For weapons checks, mental health records can remain a blind spot

  • Mental health records can prevent a person from legally purchasing a firearm
  • New Hampshire, Montana, and Wyoming are the three states that do not report to the system
  • Militant groups defending gun rights have fought state action alongside mental health advocates

Federal officials say the FBI’s database of people prohibited from buying firearms works only if it contains “complete, accurate, and timely information.”

Mental health records are the main slit in the system. But three states – New Hampshire, Montana and Wyoming – still refused to provide it.

While US senators have been reading about gun reform initiatives, many Republicans like Senator John Cornyn of Texas have repeatedly pointed to legislation that prevents people with criminal records or mental health challenges from obtaining firearms.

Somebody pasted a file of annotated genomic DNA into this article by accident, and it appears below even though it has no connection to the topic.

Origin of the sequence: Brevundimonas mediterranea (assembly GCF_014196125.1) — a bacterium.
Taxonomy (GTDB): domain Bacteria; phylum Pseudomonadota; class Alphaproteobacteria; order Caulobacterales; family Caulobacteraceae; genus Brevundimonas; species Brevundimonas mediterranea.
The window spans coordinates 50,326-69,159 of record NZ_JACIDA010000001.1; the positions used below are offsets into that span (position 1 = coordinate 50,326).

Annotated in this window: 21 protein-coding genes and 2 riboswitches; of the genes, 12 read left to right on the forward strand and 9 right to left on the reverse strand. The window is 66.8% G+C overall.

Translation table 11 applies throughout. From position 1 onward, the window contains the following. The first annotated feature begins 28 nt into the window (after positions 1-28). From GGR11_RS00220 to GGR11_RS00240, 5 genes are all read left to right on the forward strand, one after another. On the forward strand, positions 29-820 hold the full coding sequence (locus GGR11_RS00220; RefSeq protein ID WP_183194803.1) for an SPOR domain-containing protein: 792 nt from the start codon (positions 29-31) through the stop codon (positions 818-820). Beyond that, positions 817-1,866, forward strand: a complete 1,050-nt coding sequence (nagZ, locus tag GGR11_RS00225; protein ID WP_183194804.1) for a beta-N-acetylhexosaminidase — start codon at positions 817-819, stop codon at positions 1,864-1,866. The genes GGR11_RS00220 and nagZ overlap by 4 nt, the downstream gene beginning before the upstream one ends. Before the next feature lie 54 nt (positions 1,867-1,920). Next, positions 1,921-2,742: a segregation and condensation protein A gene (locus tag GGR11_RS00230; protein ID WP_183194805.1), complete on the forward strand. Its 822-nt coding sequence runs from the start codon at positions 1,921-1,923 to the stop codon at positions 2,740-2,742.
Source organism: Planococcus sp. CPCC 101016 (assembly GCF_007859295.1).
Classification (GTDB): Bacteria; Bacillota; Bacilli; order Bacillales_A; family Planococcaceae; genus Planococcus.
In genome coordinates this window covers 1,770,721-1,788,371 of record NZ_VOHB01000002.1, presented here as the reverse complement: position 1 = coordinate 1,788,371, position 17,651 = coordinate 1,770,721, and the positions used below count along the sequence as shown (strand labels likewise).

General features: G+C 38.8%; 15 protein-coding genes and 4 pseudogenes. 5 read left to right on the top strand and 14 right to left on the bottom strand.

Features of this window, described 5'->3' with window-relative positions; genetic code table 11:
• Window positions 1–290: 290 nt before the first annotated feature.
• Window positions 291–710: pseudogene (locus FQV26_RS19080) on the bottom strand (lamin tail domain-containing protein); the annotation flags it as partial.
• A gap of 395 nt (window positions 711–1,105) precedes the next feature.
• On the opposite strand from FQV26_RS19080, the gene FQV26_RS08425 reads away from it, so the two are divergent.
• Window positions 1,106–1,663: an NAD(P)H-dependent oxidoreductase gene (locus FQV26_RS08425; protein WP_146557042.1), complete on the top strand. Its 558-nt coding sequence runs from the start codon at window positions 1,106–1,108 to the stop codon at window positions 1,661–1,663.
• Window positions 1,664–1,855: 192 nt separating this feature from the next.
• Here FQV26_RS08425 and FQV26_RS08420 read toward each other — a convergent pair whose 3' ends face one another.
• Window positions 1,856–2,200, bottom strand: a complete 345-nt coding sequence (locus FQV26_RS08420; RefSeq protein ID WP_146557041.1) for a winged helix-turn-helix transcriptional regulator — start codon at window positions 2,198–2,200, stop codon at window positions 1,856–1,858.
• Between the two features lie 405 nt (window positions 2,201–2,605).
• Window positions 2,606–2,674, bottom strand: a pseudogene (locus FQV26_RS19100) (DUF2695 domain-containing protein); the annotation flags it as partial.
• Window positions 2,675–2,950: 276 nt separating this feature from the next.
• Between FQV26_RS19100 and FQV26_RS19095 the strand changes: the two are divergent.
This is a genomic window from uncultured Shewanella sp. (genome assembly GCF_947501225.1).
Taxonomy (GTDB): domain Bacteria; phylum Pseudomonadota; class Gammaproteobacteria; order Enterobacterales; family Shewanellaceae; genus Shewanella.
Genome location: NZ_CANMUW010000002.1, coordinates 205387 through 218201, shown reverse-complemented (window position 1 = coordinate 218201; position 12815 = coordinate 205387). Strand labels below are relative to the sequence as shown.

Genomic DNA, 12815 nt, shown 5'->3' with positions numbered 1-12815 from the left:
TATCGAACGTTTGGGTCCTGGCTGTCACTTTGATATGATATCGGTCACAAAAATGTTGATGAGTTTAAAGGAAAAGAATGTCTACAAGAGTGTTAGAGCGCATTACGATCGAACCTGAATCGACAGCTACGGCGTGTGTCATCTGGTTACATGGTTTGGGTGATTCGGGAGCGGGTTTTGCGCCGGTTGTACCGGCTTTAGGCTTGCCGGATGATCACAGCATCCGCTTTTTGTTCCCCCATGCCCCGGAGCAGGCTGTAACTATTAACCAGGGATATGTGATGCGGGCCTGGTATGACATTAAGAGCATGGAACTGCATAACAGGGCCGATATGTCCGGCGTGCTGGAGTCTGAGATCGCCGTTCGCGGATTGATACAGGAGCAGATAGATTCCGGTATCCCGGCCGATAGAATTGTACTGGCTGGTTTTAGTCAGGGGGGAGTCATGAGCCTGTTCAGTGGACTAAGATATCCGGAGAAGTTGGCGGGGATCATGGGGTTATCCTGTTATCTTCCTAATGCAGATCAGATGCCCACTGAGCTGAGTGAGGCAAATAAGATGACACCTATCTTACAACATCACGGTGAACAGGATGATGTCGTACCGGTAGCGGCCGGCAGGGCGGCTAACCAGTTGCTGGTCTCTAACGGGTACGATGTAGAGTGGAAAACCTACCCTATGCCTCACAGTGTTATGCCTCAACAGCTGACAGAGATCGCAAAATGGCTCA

Cornyn backed a 2018 bill that sought to bolster the FBI’s Immediate Criminal Examination System, or NICS, in the wake of the Texas church shooting that left 27 people dead. Among the dead was the gunman, an Air Force pilot, whose criminal records that would have prevented him from purchasing weapons were not submitted to the NICS.

Texas Republican Senator John Cornyn backed a 2018 bill that sought to bolster the FBI's immediate criminal background check system.

“For years, agencies and states have not adhered to the law, and failed to upload these critical records without consequences,” Cornyn said while celebrating the “Fix NICS” solutions that pushed for faster and more accurate transmissions. “Just one recording that was not properly reported could lead to a tragedy.”

President Donald Trump signed the law, which pumped $615 million into states to plug loopholes and support reporting in the FBI system.